Privacy watchdog is really going to impose fines for data leaks
The Dutch Personal Data Authority confirmed last week that it is really going to use its power to impose fines. A large amount of data leaks have been found since the implementation of the new Personal Data Protection Act. With this announcement to impose fines the privacy watchdog is showing its teeth.
More than 4,000 reports of data leaks
Since the implementation of the data leaks notification requirement at the beginning of this year, 172 of the 390 Dutch municipalities have reported a data leak to the Dutch Authority Personal Data, and more than 4,000 reports were filed. The Authority has conducted dozens of investigations into data leaks that were reported under the new data leaks notification requirement in the past 9 months. The recently appointed chairman, Aleid Wolfsen, indicates that there is a series of leaks where companies failed to protect data. Fines will probably be imposed for this.
Two companies were recently reprimanded after it turned out that it had installed WiFi trackers in a public space. WiFi trackers record, unrequested, who walks past it based on unique MAC addresses of smart phones and other electronic devices with a WiFi chip.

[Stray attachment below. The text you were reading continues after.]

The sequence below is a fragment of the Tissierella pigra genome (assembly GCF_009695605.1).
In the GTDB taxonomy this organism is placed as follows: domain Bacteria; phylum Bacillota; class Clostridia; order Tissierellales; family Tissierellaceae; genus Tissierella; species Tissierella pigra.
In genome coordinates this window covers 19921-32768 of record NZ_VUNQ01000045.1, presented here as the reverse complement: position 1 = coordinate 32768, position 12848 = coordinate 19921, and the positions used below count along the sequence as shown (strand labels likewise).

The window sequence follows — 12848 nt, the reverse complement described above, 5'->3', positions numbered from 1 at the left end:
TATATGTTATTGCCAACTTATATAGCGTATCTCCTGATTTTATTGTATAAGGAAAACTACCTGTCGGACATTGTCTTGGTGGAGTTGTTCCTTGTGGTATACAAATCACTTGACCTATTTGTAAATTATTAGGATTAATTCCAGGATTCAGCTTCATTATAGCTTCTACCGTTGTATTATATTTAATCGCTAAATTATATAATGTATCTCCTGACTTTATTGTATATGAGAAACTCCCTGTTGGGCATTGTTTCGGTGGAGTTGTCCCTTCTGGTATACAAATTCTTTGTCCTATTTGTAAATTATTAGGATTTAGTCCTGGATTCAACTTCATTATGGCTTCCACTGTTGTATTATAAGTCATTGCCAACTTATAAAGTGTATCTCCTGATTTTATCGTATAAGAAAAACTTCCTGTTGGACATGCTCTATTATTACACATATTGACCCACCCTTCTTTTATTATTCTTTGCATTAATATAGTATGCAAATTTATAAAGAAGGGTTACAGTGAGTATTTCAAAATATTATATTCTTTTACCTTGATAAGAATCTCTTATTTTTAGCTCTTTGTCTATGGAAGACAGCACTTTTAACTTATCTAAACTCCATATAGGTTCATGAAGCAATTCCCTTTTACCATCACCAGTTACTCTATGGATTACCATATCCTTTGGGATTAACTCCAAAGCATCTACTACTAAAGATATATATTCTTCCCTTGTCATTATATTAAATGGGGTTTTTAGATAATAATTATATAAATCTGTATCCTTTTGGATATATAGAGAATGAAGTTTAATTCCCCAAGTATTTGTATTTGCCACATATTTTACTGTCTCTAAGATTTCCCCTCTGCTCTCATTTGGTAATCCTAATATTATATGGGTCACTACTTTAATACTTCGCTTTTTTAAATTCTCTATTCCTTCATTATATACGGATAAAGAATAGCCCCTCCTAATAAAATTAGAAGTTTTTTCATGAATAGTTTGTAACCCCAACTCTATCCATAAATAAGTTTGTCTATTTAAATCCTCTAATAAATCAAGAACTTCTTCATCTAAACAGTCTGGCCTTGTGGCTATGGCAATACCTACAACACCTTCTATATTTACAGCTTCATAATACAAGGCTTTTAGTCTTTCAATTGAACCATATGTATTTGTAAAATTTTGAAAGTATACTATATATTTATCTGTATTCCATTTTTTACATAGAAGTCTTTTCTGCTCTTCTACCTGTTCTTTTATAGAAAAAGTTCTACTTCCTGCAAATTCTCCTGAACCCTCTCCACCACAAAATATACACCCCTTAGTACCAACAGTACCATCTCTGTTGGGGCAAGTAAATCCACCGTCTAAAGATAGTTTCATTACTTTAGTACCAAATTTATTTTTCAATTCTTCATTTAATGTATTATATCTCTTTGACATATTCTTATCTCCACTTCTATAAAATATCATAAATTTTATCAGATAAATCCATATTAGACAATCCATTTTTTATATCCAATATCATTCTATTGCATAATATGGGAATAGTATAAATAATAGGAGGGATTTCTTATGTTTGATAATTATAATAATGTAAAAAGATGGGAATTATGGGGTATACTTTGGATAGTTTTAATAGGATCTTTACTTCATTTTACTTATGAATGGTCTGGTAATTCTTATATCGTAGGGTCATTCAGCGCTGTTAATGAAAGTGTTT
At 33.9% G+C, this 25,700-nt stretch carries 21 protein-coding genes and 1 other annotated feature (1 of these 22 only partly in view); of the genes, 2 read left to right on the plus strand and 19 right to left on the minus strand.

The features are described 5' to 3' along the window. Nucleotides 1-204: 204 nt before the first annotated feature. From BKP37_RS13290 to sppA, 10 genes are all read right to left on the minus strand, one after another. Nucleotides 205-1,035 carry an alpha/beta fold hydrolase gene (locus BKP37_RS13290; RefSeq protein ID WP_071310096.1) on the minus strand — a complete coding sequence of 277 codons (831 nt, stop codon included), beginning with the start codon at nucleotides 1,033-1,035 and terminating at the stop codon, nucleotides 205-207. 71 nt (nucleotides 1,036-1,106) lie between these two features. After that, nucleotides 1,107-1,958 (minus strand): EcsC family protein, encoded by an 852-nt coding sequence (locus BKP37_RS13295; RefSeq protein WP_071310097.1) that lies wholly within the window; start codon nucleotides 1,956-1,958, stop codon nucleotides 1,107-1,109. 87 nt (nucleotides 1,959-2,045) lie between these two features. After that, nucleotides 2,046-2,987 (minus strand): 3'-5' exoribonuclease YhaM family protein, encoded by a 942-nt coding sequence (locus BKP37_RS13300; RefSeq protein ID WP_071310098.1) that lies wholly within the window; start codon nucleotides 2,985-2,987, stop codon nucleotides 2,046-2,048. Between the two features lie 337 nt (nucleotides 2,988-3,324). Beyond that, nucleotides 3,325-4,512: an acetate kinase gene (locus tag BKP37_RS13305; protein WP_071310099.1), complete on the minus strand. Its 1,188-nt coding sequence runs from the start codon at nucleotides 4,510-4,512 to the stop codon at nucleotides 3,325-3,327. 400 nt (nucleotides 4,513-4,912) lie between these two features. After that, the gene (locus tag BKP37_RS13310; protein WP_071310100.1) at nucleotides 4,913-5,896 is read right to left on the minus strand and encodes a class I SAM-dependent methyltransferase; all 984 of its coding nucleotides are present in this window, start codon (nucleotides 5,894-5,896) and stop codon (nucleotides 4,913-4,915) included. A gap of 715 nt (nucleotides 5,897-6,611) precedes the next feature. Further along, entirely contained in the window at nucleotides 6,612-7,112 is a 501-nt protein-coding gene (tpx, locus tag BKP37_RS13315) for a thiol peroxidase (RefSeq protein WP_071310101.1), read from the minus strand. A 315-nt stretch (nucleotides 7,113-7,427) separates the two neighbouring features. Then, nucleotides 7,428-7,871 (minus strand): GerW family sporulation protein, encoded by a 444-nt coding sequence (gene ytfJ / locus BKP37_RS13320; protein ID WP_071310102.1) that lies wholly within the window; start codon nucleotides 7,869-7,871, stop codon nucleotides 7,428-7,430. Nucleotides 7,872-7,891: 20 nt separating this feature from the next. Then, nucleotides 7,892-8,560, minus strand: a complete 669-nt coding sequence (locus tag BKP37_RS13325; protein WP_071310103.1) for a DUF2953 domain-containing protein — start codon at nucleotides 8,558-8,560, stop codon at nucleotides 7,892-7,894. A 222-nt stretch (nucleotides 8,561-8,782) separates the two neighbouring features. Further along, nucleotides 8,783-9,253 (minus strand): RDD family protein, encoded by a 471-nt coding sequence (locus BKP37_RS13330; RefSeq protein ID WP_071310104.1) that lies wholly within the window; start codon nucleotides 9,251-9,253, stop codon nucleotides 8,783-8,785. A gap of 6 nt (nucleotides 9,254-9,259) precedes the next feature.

Considerable damage with data leak
Customers expect that you diligently protect company and personal data they entrusted you with. But is that also the case? You send emails, use the internet and do online banking. In addition, you have a website, and maybe you are also active on social media. Despite measures, such as installing a virus scanner or establishing rules for safe internet use, your company (small or big) can become the victim of fraud, data leaks, identity theft, and hacking. This can seriously damage your company reputation and lead to considerable financial damages.
Amendment Personal Data Protection Act
The Dutch legislator amended the Dutch Personal Data Protection Act as of January 1, 2016. Companies and government institutions are now obligated to report big and small data leaks, and if there is an insufficient level of data protection, the Dutch Personal Data Authority can decide to impose a fine. Since January 1, 2016 it is entitled to impose fines on companies up to an amount of €820,000, or 10% of the annual sales worldwide.
Do you regularly deal with personal data and do you want to know if your organization complies with the new obligations under the changed law and effective regulation? Do you want to know what your organization can do to prevent cybercrime? Then you should contact Fruytier Lawyers in Business. We will gladly advise you.